Similar Price ActionDescription:
The indicator tries to find an area of N candles in history that has the most similar price action to the latest N candles. The maximum search distance is limited to 5000 candles. It works by calculating a coefficient for each candle and comparing it with the coefficient of the latest candle, thus searching for two closest values. The indicator highlights the latest N candles, as well as the most similar area found in the past, and also tries to predict future price based on the latest price and price directly after the most similar area that was found in the past.
Inputs:
- Length -> the area we are searching for is comprised of this many candles
- Lookback -> maximum distance in which a similar area can be found
- Function -> the function used to compare latest and past prices
Notes:
- The indicator is intended to work on smaller timeframes where the overall price difference is not very high, but can be used on any

# Similarity

SimilarityMeasuresLibrary "SimilarityMeasures"
Similarity measures are statistical methods used to quantify the distance between different data sets
or strings. There are various types of similarity measures, including those that compare:
- data points (SSD, Euclidean, Manhattan, Minkowski, Chebyshev, Correlation, Cosine, Camberra, MAE, MSE, Lorentzian, Intersection, Penrose Shape, Meehl),
- strings (Edit(Levenshtein), Lee, Hamming, Jaro),
- probability distributions (Mahalanobis, Fidelity, Bhattacharyya, Hellinger),
- sets (Kumar Hassebrook, Jaccard, Sorensen, Chi Square).
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These measures are used in various fields such as data analysis, machine learning, and pattern recognition. They
help to compare and analyze similarities and differences between different data sets or strings, which
can be useful for making predictions, classifications, and decisions.
---
References:
en.wikipedia.org
cran.r-project.org
numerics.mathdotnet.com
github.com
github.com
github.com
Encyclopedia of Distances, doi.org
ssd(p, q)
Sum of squared difference for N dimensions.
Parameters:
p (float ) : `array` Vector with first numeric distribution.
q (float ) : `array` Vector with second numeric distribution.
Returns: Measure of distance that calculates the squared euclidean distance.
euclidean(p, q)
Euclidean distance for N dimensions.
Parameters:
p (float ) : `array` Vector with first numeric distribution.
q (float ) : `array` Vector with second numeric distribution.
Returns: Measure of distance that calculates the straight-line (or Euclidean).
manhattan(p, q)
Manhattan distance for N dimensions.
Parameters:
p (float ) : `array` Vector with first numeric distribution.
q (float ) : `array` Vector with second numeric distribution.
Returns: Measure of absolute differences between both points.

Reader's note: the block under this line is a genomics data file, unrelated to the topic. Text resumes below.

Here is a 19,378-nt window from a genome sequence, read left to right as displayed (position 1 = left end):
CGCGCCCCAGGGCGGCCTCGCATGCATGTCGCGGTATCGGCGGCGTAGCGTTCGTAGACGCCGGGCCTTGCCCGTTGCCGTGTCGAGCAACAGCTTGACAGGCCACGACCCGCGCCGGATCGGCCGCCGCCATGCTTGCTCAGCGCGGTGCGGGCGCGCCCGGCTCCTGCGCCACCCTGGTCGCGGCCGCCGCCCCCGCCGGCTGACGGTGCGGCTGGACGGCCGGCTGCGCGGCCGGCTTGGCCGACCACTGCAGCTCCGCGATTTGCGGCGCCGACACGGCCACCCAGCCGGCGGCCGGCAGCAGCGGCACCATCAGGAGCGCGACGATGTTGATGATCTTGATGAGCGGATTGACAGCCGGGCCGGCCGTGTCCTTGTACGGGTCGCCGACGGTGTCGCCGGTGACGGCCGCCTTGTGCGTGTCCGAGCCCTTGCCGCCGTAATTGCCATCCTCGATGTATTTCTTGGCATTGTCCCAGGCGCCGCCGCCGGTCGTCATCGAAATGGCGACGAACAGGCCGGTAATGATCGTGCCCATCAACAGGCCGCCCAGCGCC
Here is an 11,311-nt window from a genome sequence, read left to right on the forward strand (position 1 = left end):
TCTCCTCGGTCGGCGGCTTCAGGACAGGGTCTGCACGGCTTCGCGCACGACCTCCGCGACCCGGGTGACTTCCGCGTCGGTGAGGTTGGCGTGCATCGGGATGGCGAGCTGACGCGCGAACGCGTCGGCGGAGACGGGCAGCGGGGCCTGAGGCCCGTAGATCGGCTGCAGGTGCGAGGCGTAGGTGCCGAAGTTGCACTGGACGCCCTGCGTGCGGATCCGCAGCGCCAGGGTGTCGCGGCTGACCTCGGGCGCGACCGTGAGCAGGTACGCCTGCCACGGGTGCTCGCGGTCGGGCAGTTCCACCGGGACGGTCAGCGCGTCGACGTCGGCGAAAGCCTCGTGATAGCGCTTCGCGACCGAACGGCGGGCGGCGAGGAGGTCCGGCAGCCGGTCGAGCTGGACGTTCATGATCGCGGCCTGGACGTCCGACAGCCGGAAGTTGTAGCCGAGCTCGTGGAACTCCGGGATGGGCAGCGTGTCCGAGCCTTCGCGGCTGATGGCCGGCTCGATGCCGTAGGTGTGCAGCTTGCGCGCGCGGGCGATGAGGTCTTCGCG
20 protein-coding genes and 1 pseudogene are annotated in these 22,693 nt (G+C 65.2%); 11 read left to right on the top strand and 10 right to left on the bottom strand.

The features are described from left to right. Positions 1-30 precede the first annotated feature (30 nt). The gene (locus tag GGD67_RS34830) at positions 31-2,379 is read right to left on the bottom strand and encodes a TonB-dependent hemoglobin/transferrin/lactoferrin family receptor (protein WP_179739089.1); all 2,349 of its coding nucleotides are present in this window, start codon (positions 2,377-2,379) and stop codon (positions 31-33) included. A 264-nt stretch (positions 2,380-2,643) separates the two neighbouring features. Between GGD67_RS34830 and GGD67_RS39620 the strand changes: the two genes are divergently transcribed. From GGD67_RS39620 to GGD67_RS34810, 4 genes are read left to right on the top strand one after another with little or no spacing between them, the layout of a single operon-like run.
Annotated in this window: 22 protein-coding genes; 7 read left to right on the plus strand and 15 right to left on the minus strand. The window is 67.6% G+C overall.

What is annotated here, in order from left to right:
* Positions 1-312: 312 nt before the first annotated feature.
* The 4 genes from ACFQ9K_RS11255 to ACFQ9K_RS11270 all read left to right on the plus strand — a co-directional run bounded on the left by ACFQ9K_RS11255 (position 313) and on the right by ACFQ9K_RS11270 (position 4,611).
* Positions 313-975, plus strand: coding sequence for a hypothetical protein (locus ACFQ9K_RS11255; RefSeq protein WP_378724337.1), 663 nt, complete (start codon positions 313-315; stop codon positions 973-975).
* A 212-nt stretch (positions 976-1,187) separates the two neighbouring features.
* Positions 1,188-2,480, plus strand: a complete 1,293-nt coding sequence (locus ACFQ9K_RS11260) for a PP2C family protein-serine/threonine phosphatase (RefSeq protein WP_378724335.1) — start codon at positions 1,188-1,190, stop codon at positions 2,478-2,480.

minkowski(p, q, p_value)
Minkowsky Distance for N dimensions.
Parameters:
p (float ) : `array` Vector with first numeric distribution.
q (float ) : `array` Vector with second numeric distribution.
p_value (float) : `float` P value, default=1.0(1: manhatan, 2: euclidean), does not support chebychev.
Returns: Measure of similarity in the normed vector space.
chebyshev(p, q)
Chebyshev distance for N dimensions.
Parameters:
p (float ) : `array` Vector with first numeric distribution.
q (float ) : `array` Vector with second numeric distribution.
Returns: Measure of maximum absolute difference.
correlation(p, q)
Correlation distance for N dimensions.
Parameters:
p (float ) : `array` Vector with first numeric distribution.
q (float ) : `array` Vector with second numeric distribution.
Returns: Measure of maximum absolute difference.
cosine(p, q)
Cosine distance between provided vectors.
Parameters:
p (float ) : `array` 1D Vector.
q (float ) : `array` 1D Vector.
Returns: The Cosine distance between vectors `p` and `q`.
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angiogenesis.dkfz.de
camberra(p, q)
Camberra distance for N dimensions.
Parameters:
p (float ) : `array` Vector with first numeric distribution.
q (float ) : `array` Vector with second numeric distribution.
Returns: Weighted measure of absolute differences between both points.
mae(p, q)
Mean absolute error is a normalized version of the sum of absolute difference (manhattan).
Parameters:
p (float ) : `array` Vector with first numeric distribution.
q (float ) : `array` Vector with second numeric distribution.
Returns: Mean absolute error of vectors `p` and `q`.
mse(p, q)
Mean squared error is a normalized version of the sum of squared difference.
Parameters:
p (float ) : `array` Vector with first numeric distribution.
q (float ) : `array` Vector with second numeric distribution.
Returns: Mean squared error of vectors `p` and `q`.
lorentzian(p, q)
Lorentzian distance between provided vectors.
Parameters:
p (float ) : `array` Vector with first numeric distribution.
q (float ) : `array` Vector with second numeric distribution.
Returns: Lorentzian distance of vectors `p` and `q`.
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angiogenesis.dkfz.de
intersection(p, q)
Intersection distance between provided vectors.
Parameters:
p (float ) : `array` Vector with first numeric distribution.
q (float ) : `array` Vector with second numeric distribution.
Returns: Intersection distance of vectors `p` and `q`.
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angiogenesis.dkfz.de
penrose(p, q)
Penrose Shape distance between provided vectors.
Parameters:
p (float ) : `array` Vector with first numeric distribution.
q (float ) : `array` Vector with second numeric distribution.
Returns: Penrose shape distance of vectors `p` and `q`.
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angiogenesis.dkfz.de
meehl(p, q)
Meehl distance between provided vectors.
Parameters:
p (float ) : `array` Vector with first numeric distribution.
q (float ) : `array` Vector with second numeric distribution.
Returns: Meehl distance of vectors `p` and `q`.
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angiogenesis.dkfz.de
edit(x, y)
Edit (aka Levenshtein) distance for indexed strings.
Parameters:
x (int ) : `array` Indexed array.
y (int ) : `array` Indexed array.
Returns: Number of deletions, insertions, or substitutions required to transform source string into target string.
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generated description:
The Edit distance is a measure of similarity used to compare two strings. It is defined as the minimum number of
operations (insertions, deletions, or substitutions) required to transform one string into another. The operations
are performed on the characters of the strings, and the cost of each operation depends on the specific algorithm